Bauhaus: A Brief Overview
Primary colors, thick straight lines, lots of white space, a circle, a triangle, and a square – what do these things have in common? They are all elements of Bauhaus design.
Bauhaus was a fine arts and design school founded in 1919 by Walter Gropius, a German architect. Located in Weimar, Germany, the core of the school’s teachings was the idea that all of the arts – architecture, design, crafts, and the fine arts – could be combined together to create a new form of art, “a total art,” in the physical world. This merging of art and design was a novel idea at the time.
“Gropius explained this vision for a union of art and design in the Proclamation of the Bauhaus (1919), which described a utopian craft guild combining architecture, sculpture, and painting into a single creative expression.”Alexandra Griffith Winton, Metropolitan Museum of Art
The diagram below describes the program schematics and main principles of Bauhaus teaching:
- The ultimate goal is the construction (la construction, der Bau)
- It starts by a preliminary course (cours préliminaire, Vorlehre)
- It is followed by a teaching in a workshop. The different workshops are symbolized by a material. See the legend below for translations.
A quick translation for the above diagram:
Stein = Stone, Ton = Clay, Glas = Glass, Farbe = Color, Gewebe = Fabric, Metall = Metal, Holz = Wood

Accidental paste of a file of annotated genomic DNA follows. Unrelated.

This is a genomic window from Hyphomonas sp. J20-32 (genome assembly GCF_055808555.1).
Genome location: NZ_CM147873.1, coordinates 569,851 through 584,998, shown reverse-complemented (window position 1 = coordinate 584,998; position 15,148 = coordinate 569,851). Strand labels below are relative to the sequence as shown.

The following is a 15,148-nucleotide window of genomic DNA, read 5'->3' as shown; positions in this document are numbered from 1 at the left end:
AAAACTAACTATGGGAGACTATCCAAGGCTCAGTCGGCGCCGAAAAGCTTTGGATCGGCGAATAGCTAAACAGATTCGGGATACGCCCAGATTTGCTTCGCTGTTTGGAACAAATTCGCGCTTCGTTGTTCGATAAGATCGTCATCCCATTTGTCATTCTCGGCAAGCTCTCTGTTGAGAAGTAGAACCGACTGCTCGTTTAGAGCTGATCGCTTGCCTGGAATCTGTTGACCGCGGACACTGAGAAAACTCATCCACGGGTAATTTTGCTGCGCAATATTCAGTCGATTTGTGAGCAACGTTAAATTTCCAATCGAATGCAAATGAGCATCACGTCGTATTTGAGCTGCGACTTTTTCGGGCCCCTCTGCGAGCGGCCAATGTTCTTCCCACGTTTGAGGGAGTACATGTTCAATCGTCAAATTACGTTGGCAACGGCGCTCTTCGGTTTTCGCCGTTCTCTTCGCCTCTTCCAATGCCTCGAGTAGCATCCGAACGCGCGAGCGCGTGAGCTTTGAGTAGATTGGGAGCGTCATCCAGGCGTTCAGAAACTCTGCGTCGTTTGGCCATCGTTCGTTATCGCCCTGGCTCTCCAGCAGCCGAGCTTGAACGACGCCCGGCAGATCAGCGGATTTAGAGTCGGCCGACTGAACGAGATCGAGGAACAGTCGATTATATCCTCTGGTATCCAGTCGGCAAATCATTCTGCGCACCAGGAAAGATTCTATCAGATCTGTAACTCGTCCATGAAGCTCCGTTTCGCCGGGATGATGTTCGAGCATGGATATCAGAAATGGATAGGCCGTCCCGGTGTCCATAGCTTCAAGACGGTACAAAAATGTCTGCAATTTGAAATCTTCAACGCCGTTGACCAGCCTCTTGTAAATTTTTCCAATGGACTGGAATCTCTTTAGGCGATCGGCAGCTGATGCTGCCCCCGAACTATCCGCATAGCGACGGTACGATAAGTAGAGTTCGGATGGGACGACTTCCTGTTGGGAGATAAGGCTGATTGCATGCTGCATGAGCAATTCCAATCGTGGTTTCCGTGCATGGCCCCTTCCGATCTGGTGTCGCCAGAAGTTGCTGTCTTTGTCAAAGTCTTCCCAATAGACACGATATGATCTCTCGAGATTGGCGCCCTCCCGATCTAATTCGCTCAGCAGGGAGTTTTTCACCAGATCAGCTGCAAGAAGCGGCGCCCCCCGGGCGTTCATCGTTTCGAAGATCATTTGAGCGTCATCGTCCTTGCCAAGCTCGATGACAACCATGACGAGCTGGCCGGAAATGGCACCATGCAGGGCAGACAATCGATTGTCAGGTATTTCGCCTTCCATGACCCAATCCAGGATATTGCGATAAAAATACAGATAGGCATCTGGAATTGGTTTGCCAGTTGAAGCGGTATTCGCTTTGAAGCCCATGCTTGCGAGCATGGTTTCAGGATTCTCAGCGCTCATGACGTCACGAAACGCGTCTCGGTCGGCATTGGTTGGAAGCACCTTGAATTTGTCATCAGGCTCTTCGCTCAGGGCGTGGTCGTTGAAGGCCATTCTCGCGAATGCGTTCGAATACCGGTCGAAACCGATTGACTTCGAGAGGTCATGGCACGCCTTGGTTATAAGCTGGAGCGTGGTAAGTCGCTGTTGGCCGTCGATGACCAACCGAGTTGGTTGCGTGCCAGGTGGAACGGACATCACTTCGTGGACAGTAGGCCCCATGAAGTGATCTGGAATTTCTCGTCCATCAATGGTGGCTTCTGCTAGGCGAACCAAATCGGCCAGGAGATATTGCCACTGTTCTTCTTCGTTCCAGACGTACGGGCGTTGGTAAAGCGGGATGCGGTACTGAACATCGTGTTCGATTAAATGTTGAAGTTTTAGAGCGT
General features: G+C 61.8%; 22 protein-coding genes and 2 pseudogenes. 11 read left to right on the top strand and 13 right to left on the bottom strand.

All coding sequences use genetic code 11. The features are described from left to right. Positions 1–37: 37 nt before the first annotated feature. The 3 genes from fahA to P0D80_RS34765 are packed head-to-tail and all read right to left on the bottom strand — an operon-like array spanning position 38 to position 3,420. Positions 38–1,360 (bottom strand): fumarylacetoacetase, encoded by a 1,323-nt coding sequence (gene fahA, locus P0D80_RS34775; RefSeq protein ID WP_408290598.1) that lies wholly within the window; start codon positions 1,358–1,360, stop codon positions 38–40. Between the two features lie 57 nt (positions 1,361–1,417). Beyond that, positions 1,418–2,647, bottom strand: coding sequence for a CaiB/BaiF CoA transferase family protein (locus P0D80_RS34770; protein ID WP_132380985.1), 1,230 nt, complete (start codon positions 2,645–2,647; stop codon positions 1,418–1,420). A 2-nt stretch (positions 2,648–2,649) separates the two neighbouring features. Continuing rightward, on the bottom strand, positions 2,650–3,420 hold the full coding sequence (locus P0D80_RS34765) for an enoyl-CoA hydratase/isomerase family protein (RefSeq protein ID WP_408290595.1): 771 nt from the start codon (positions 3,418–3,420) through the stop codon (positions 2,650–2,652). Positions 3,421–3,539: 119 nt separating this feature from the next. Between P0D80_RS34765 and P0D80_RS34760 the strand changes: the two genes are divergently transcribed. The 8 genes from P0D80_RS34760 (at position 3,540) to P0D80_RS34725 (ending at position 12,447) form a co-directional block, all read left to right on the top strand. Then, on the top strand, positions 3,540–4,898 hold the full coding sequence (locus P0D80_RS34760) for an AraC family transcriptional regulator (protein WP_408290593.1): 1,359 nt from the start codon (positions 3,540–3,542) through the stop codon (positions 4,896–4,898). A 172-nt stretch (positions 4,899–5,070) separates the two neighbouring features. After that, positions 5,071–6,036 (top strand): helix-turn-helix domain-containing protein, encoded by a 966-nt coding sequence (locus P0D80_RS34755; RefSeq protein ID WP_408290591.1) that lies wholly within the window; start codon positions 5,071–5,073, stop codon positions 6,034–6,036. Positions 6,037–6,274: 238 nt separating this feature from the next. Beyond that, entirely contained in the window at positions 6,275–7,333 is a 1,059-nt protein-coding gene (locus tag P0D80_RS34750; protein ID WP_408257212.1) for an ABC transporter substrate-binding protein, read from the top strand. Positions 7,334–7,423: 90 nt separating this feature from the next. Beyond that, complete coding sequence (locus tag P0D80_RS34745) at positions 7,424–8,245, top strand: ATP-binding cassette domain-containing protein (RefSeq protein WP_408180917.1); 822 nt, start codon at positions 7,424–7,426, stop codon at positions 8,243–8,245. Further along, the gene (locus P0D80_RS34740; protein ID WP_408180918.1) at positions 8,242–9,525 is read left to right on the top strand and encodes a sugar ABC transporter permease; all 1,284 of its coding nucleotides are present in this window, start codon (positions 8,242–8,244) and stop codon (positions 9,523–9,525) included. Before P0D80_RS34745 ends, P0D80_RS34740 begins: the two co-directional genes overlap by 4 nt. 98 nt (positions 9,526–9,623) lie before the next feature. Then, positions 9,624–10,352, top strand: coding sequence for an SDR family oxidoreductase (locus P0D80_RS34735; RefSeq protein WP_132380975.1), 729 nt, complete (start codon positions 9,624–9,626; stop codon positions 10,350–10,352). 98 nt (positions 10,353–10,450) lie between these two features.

Each Bauhaus workshop honed in on a specific craft and material type. The following examples are works from the Bauhaus workshops. Each piece was created in a workshop that was tailored to its specific material type. These highly-specialized workshops created a new environment where, for the first time in history, art and design emerged as one whole.
Left: “Staatliches Bauhaus in Weimar 1919-1923” Book, by Walter Gropius (German, Berlin 1883–1969 Boston, Massachusetts)
Right: “MR” Armchair, by Ludwig Mies van der Rohe (American (born Germany), Aachen 1886–1969 Chicago, Illinois)
Left: Small Harbor, Marseilles, by Herbert Bayer (American (born Austria), Haag 1900–1985 Montecito, California)
Right: Tea Infuser and Strainer, by Marianne Brandt (German, Chemnitz 1893–1984 Kirchberg)
Left: Armchair, by Marcel Breuer (American (born Hungary) 1902–1981)
Right: Ghost Chamber with the Tall Door, by Paul Klee (German (born Switzerland), Münchenbuchsee 1879–1940 Muralto-Locarno)
Left: Fotogramm, by László Moholy-Nagy (American (born Hungary), Borsod 1895–1946 Chicago, Illinois)
Right: “Kubus” Stacking Containers, designed by Wilhelm Wagenfeld (German, Bremen 1900–1990 Stuttgart), manufactured by Vereinigte Lausitzer Glaswerke
Wassily Chair, by Marcel Breuer (American (born Hungary) 1902–1981)